|Seine (La Seine)|
The Seine in Paris
|- left||Yonne, Loing, Eure, Risle|
|- right||Ource, Aube, Marne, Oise, Epte|
|- elevation||0 m (0 ft)|
|Length||777 km (483 mi)|
|Basin||79,000 km² (30,502 sq mi)|
|Discharge||for Le Havre|
|- average||560 m³/s (19,776 cu ft/s)|
Topographic map of the Seine basin
The Seine is a river in France. It flows into the English Channel between Le Havre and Honfleur. It is 777 kilometres (483 mi) long. It is the second-longest river in France. Other important cities along its course are Paris, Troyes and Rouen. Its drainage basin has a surface of 78,650 kilometres (48,870.84 mi). The Seine starts in Source-Seine, in Côte-d'Or, Bourgogne-Franche-Comté, at an height of 444 metres (1,457 ft).
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Between Rouen and the sea, ocean-going vessels of up to 280 metres (920 ft) in length, and 150,000 tons in weight can travel the Seine. This section of the river has a length of about 120 kilometres (75 mi). Ships of a draft of up to 10 metres (33 ft) can circulate. Draft is a word describe the height of the part of a ship that is below the water line. There are three bridges in this section. They can be raised. The maximum air draft (or height above the water line) of a ship is 50 metres (160 ft). Because there are few briges, the river can be crossed by ferry, at different locations. The port of Rouen is an important maritime port in France; it is the most important port in Europe for cereals, and the most important port in France for flour and fertilizers. Even if the port of Le Havre is more important for petroleum, that of Rouen is still important. About 25 million tons of produce is handled by the port of Rouen each year.
The course of the river was corrected between Rouen and Paris in the 19th century. There are seven locks. Barges with merchanise, of a capacity of up to 350 t can circulate. The dimension of the lock determines the maximum dimension of the ship. When most canals were built in France, the mister for public works, Charles de Freycinet determined the maximum length of the locks. As a result, the maximum dimension of the ship are 38.5 metres (126 ft) by 5.05 metres (16.6 ft), with a draft of 2.5 metres (8 ft 2 in). In the case of the French canals, the maximum draft is 1.8 metres (5 ft 11 in). The load of a peniche is about that of ten lorries or eight rail waggons. Other ship types that can circulate have a capacity of 800 tonnes (790 long tons; 880 short tons) to 1,350 tonnes (1,330 long tons; 1,490 short tons). Convois of barges with a length between 40 metres (130 ft) to 70 metres (230 ft) and can transport betweeen 3,000 tonnes (3,000 long tons; 3,300 short tons) and 10,000 tonnes (9,800 long tons; 11,000 short tons) of freight. Other ships include river-vessels that can transport up to 4,000 tonnes (3,900 long tons; 4,400 short tons) of freight.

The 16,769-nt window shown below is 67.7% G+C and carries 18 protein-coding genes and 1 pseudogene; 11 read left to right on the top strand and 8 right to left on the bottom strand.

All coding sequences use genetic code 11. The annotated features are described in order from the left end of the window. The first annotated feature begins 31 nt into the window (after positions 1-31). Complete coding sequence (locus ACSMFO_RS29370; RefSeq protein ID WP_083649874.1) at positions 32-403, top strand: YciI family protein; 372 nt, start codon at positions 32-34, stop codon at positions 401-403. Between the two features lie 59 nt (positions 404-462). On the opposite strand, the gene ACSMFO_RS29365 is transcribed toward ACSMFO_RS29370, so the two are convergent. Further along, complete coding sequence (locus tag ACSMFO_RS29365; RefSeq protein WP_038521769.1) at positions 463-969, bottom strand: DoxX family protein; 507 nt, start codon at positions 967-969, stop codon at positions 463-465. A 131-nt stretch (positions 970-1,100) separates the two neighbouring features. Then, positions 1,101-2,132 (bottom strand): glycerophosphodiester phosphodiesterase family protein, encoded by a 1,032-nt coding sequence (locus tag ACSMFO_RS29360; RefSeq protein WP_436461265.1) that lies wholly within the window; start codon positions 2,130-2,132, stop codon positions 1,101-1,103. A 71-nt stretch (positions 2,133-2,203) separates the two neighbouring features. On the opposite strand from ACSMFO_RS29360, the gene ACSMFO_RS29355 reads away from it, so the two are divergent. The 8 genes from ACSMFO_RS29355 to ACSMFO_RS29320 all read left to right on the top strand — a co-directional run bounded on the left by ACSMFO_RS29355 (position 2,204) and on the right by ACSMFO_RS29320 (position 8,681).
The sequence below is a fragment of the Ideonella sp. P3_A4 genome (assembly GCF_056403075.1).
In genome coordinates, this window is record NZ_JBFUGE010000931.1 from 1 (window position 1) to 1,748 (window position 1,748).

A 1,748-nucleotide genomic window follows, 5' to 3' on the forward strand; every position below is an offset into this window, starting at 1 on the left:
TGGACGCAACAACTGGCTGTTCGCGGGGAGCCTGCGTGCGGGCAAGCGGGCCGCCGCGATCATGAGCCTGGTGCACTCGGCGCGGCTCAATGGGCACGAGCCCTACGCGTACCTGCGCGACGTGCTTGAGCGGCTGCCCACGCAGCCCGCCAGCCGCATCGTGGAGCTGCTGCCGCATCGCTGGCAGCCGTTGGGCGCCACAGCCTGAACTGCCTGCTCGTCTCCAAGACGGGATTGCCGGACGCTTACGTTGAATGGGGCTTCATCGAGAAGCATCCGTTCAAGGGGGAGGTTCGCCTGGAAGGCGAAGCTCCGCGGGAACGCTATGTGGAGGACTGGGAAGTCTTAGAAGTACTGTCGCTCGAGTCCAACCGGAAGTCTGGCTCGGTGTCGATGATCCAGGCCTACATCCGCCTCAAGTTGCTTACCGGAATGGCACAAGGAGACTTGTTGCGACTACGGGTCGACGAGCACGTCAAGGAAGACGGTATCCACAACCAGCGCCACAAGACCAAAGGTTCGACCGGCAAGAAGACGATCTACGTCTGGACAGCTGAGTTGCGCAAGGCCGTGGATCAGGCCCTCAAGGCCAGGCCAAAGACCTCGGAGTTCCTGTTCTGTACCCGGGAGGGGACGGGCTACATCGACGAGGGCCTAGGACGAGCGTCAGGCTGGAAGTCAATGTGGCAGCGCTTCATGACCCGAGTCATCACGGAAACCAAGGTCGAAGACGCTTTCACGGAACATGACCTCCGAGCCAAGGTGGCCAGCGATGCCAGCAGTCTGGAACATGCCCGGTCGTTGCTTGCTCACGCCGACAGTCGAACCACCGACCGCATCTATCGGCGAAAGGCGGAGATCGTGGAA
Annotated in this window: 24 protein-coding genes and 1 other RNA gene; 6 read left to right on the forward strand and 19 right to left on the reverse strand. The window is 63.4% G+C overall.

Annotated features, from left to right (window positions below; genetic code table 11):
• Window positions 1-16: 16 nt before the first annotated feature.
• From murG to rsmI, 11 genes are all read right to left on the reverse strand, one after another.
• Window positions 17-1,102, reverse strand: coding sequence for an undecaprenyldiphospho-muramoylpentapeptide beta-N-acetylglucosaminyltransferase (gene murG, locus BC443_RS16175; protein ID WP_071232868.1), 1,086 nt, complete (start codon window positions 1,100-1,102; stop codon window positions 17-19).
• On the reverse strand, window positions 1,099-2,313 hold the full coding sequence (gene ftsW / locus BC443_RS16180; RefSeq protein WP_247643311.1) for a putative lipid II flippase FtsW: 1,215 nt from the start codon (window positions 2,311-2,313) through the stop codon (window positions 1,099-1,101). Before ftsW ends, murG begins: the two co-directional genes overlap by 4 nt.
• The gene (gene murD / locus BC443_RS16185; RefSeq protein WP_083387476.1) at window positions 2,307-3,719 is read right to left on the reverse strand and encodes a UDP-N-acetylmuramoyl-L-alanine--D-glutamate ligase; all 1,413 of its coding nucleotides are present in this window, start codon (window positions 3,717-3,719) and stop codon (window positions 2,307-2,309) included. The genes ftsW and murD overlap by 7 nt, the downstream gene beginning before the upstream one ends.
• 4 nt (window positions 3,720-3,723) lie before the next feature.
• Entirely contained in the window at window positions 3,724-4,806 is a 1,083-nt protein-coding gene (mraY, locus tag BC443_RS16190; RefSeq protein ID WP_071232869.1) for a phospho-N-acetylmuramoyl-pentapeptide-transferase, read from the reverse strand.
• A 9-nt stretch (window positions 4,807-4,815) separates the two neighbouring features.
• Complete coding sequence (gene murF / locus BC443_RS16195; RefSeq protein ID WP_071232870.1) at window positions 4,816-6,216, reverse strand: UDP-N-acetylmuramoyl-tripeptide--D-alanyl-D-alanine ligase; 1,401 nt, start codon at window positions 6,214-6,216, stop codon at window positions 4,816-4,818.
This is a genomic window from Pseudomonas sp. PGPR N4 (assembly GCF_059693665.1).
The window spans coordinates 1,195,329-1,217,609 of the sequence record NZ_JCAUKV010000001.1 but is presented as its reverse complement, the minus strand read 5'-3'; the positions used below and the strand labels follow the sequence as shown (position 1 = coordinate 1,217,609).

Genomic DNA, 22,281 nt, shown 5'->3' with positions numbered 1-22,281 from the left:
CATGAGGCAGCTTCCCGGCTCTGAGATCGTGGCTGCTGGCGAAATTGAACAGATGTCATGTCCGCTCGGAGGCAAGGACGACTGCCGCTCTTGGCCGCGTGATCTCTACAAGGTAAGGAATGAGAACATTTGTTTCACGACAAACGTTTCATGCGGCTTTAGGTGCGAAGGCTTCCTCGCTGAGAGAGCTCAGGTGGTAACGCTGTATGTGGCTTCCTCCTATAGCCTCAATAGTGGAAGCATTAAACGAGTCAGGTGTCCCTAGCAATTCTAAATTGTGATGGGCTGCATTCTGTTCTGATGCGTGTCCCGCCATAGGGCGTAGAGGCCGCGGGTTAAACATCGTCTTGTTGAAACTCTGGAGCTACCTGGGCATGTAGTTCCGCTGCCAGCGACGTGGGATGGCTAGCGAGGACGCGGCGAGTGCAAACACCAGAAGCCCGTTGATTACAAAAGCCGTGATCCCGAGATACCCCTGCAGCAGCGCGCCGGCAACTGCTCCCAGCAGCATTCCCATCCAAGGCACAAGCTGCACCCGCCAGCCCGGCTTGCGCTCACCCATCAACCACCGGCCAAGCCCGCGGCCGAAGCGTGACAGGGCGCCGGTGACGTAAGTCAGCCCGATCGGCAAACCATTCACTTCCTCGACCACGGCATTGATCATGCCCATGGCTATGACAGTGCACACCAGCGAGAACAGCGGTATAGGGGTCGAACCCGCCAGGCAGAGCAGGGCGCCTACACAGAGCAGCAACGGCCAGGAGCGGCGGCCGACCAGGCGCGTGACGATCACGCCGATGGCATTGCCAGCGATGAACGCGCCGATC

The port of Paris is the most important fluvial port in France: About 20.2 million tons of merchanise are handled each year, 20 miilon tons of this merchandise come from fluvial transport. There is a project called Seine–Nord Europe Canal, to build a high-capacity canal to connect the Paris region to the Ports of Antwerp, Dunkerque and Rotterdam, for large ships of a with of 11.5 metres (38 ft) width and 185 metres (607 ft) length.
Floods[change | change source]
Different floods of the river have been reported. The oldest report is from Emperor Julian who reported a flood of the river in his work Misopogon in the year 358. Gregory of Tours reported a flood in February 528 in his Historia Francorum.
Arts[change | change source]
Boat race à Argenteuil by Claude Monet (Musée d'Orsay)
The Seine in Bourgival by Alfred Sisley (Metropolitan Museum of Art)
The river has inspired different painters, mainly in the 19th and 20th century. Honoré de Balzac describes it in many of his books. Gustave Flaubert uses the river as a metaphor or image to describe the flow of time. Other authors include Jacques Prévert, and Guillaume Apollinaire.